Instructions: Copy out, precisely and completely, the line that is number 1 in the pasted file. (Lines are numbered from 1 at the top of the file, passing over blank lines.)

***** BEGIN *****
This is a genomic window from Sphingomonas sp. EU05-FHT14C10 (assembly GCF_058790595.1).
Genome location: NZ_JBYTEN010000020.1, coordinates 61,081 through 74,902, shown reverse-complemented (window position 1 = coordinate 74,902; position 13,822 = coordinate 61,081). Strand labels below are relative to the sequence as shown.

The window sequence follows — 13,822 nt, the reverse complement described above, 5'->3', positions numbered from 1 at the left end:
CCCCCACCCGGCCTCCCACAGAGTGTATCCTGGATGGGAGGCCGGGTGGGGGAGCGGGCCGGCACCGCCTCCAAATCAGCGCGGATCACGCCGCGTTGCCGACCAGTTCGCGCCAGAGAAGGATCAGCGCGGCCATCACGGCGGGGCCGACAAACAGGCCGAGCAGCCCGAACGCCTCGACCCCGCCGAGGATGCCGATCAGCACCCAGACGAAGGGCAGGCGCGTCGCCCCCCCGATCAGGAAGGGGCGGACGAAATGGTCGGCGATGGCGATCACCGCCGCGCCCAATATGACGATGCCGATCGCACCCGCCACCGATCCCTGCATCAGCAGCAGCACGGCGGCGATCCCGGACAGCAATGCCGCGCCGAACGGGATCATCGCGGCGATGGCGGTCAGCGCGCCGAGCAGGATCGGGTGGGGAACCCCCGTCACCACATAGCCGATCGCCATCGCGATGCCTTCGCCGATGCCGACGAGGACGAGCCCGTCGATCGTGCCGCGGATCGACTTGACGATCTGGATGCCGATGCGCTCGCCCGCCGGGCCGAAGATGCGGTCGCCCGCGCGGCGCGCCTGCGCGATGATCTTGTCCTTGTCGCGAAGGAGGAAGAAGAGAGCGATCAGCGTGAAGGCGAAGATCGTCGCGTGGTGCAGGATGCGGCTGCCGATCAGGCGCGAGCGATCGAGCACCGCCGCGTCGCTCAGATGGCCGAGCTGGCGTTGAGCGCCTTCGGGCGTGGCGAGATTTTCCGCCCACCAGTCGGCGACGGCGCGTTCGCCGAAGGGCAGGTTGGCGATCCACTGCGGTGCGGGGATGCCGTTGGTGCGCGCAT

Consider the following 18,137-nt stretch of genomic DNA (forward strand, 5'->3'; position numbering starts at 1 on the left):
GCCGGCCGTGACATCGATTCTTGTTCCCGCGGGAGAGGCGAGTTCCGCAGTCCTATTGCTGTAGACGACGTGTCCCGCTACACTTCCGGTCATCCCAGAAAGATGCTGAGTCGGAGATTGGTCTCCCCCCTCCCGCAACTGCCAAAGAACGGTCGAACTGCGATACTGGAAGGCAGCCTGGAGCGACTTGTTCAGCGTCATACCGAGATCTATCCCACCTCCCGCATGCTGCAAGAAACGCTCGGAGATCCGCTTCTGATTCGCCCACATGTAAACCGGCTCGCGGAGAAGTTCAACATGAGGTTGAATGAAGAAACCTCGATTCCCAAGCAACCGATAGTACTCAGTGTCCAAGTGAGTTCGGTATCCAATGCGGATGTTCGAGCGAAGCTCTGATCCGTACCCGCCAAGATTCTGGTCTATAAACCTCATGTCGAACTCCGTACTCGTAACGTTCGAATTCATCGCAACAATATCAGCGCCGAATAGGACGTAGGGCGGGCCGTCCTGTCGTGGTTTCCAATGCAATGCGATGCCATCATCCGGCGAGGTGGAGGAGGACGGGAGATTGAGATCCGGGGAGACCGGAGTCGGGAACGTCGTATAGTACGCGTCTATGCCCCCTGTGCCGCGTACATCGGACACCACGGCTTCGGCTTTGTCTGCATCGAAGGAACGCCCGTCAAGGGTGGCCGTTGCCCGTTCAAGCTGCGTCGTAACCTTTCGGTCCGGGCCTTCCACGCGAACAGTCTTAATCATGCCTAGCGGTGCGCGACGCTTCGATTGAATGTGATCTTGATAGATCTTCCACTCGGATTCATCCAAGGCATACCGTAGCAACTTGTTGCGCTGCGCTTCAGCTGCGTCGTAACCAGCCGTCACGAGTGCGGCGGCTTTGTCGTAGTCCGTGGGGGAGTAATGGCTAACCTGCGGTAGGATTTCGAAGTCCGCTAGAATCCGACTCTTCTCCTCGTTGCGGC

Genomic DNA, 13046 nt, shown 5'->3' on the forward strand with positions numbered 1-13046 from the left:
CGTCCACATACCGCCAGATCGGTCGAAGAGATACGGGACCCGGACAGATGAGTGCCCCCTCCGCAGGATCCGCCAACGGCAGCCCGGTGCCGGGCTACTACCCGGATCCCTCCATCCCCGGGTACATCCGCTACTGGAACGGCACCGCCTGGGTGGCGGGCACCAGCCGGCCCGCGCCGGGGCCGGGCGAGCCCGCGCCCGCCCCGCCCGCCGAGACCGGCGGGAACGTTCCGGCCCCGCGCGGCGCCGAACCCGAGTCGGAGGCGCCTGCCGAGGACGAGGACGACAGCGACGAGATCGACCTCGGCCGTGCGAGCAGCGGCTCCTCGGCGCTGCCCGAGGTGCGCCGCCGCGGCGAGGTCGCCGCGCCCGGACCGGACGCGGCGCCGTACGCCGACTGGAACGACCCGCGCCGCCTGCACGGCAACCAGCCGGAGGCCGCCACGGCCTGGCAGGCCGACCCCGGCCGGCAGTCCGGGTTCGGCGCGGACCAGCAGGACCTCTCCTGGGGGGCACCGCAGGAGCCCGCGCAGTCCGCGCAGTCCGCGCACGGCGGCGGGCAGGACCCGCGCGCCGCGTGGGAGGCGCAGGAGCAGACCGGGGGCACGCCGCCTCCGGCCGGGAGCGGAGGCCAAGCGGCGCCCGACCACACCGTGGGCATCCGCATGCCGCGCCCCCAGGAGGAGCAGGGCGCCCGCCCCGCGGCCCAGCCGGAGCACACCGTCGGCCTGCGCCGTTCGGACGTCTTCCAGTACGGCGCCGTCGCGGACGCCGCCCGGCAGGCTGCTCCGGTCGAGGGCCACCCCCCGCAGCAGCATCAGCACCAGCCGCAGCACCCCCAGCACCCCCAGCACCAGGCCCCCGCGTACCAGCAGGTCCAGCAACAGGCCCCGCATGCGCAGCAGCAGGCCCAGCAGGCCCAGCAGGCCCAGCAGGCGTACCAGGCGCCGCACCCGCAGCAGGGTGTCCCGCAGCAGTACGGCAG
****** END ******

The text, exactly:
This is a genomic window from Sphingomonas sp. EU05-FHT14C10 (assembly GCF_058790595.1).